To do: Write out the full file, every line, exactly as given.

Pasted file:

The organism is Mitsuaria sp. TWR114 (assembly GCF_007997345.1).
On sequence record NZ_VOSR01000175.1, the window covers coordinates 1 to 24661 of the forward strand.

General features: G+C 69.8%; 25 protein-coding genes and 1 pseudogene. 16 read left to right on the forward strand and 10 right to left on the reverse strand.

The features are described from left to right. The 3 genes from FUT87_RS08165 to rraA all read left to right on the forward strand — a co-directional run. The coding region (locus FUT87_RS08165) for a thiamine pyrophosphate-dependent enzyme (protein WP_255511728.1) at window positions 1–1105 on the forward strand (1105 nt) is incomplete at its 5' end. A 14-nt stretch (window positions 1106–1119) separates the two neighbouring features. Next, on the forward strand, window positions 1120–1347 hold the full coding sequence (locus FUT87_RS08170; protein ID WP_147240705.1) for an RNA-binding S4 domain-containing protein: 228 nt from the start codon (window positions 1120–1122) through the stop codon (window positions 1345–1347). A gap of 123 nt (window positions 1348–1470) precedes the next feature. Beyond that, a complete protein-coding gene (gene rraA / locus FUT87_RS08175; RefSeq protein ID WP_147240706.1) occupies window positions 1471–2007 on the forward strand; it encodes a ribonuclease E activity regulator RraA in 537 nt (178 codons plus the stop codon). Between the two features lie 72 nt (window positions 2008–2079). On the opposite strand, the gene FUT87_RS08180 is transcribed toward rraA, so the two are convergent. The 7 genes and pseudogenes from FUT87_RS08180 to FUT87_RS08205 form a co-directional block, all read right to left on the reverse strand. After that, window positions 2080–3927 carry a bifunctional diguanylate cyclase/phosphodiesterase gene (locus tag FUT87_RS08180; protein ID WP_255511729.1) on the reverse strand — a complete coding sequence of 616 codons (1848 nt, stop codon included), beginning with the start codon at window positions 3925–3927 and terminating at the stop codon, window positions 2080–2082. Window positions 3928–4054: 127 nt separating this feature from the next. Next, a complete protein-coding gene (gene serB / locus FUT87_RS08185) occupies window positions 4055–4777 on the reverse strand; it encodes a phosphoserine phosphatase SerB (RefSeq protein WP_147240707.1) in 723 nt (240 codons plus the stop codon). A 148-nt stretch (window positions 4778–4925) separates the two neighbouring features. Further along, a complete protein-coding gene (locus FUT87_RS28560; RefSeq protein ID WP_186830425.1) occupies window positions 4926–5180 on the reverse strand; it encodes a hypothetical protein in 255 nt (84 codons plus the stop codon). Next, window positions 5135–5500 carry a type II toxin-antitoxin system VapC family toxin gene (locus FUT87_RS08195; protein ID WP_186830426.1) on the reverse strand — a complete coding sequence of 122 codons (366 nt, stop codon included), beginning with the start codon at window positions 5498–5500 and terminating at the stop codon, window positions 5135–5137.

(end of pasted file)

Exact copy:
The organism is Mitsuaria sp. TWR114 (assembly GCF_007997345.1).
On sequence record NZ_VOSR01000175.1, the window covers coordinates 1 to 24661 of the forward strand.

General features: G+C 69.8%; 25 protein-coding genes and 1 pseudogene. 16 read left to right on the forward strand and 10 right to left on the reverse strand.

The features are described from left to right. The 3 genes from FUT87_RS08165 to rraA all read left to right on the forward strand — a co-directional run. The coding region (locus FUT87_RS08165) for a thiamine pyrophosphate-dependent enzyme (protein WP_255511728.1) at window positions 1–1105 on the forward strand (1105 nt) is incomplete at its 5' end. A 14-nt stretch (window positions 1106–1119) separates the two neighbouring features. Next, on the forward strand, window positions 1120–1347 hold the full coding sequence (locus FUT87_RS08170; protein ID WP_147240705.1) for an RNA-binding S4 domain-containing protein: 228 nt from the start codon (window positions 1120–1122) through the stop codon (window positions 1345–1347). A gap of 123 nt (window positions 1348–1470) precedes the next feature. Beyond that, a complete protein-coding gene (gene rraA / locus FUT87_RS08175; RefSeq protein ID WP_147240706.1) occupies window positions 1471–2007 on the forward strand; it encodes a ribonuclease E activity regulator RraA in 537 nt (178 codons plus the stop codon). Between the two features lie 72 nt (window positions 2008–2079). On the opposite strand, the gene FUT87_RS08180 is transcribed toward rraA, so the two are convergent. The 7 genes and pseudogenes from FUT87_RS08180 to FUT87_RS08205 form a co-directional block, all read right to left on the reverse strand. After that, window positions 2080–3927 carry a bifunctional diguanylate cyclase/phosphodiesterase gene (locus tag FUT87_RS08180; protein ID WP_255511729.1) on the reverse strand — a complete coding sequence of 616 codons (1848 nt, stop codon included), beginning with the start codon at window positions 3925–3927 and terminating at the stop codon, window positions 2080–2082. Window positions 3928–4054: 127 nt separating this feature from the next. Next, a complete protein-coding gene (gene serB / locus FUT87_RS08185) occupies window positions 4055–4777 on the reverse strand; it encodes a phosphoserine phosphatase SerB (RefSeq protein WP_147240707.1) in 723 nt (240 codons plus the stop codon). A 148-nt stretch (window positions 4778–4925) separates the two neighbouring features. Further along, a complete protein-coding gene (locus FUT87_RS28560; RefSeq protein ID WP_186830425.1) occupies window positions 4926–5180 on the reverse strand; it encodes a hypothetical protein in 255 nt (84 codons plus the stop codon). Next, window positions 5135–5500 carry a type II toxin-antitoxin system VapC family toxin gene (locus FUT87_RS08195; protein ID WP_186830426.1) on the reverse strand — a complete coding sequence of 122 codons (366 nt, stop codon included), beginning with the start codon at window positions 5498–5500 and terminating at the stop codon, window positions 5135–5137.